What doctors say and what patients hear!
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"The learning of new vocabulary is the first step in the attempt to teach medical students and residents how to talk to patients. It is a core feature of a physician's job to educate his or her patients (doctor comes from docere, meaning to teach)."

"But ever wonder about what patients hear? For instance, here're some terms often used by oncologists when discussing cancer treatments with their patients:

• Cancer survivor
What patients hear: Somebody cured of cancer
What doctors mean: Somebody still breathing five years after diagnosis. (So, I’m a cancer survivor. It doesn’t feel like that)

• In remission
What patients hear: Not cured, but cancer won’t be around for a good while
What doctors mean: We can’t see evidence of cancer in your body today

• Benign tumour
What patients hear: It isn’t good news, but it won’t kill me
What doctors mean: You have a mass of tissues growing out of control, but they’re not capable of metastasis

• Malignant tumour
What patients hear: It’s bad news, and it might kill me
What doctors mean: The tumour is capable of metastasis. Depending on the tumour type and stage, it might be bad news and it might kill you . . . or not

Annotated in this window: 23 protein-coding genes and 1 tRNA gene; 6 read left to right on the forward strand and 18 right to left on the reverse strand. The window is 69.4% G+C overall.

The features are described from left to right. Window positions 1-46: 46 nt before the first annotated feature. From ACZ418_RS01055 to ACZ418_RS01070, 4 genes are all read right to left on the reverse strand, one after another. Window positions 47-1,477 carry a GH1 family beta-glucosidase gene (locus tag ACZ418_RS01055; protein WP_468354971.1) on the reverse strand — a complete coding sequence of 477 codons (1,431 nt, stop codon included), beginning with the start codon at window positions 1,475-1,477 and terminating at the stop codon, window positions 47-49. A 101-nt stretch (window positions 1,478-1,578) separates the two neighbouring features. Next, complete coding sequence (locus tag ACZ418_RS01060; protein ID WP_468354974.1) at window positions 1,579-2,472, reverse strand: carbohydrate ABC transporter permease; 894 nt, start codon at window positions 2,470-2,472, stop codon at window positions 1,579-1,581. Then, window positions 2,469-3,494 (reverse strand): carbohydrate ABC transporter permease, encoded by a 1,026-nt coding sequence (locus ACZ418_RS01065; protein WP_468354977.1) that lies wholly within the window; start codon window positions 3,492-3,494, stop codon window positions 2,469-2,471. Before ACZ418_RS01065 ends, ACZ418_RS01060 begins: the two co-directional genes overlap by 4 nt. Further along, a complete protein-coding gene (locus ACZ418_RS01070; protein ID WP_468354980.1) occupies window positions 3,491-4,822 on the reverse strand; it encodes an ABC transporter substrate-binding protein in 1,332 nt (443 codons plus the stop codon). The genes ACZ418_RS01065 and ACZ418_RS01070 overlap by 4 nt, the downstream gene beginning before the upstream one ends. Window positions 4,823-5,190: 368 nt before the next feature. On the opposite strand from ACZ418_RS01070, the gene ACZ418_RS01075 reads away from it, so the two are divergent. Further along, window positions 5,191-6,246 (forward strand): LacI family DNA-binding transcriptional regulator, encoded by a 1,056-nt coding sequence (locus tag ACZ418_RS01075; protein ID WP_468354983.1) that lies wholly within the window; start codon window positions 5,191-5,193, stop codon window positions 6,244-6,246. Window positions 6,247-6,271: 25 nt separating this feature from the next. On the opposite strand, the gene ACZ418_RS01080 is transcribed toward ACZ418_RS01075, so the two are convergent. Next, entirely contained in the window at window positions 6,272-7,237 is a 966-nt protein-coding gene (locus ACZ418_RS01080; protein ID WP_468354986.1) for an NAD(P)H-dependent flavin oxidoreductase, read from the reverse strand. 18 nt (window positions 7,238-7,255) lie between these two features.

• Metastasis
What patients hear: I don’t really know, but it’s very bad news
What doctors mean: Your tumour is capable of spreading systemically through your body and not just to adjacent tissues. If it has already performed this trick, then this is bad news

• Incurable
What patients hear: Terminal
What doctors mean: We can’t cure it. But, depending on the grade and type, we might be able to keep it at bay for a long time"

"Do these misunderstandings hamper patient care? Well, not if the doctor closes the gap by explaining what he or she means—or, better still, avoids the more slippery terms altogether."

"The development of such a language, securely founded in shared meanings, would be a good first step towards better communication between professionals and patients."

Andrew McDonald (PhD), the author of this article, is chair of the disability rights charity Scope and former chief executive of the Independent Parliamentary Standards Authority.

Source: https://www.bmj.com/content/354/bmj.i4453
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I' ve a book "What doctors say, what patients hear" Written by Danielle ofri, MD
Jun 7, 2020Like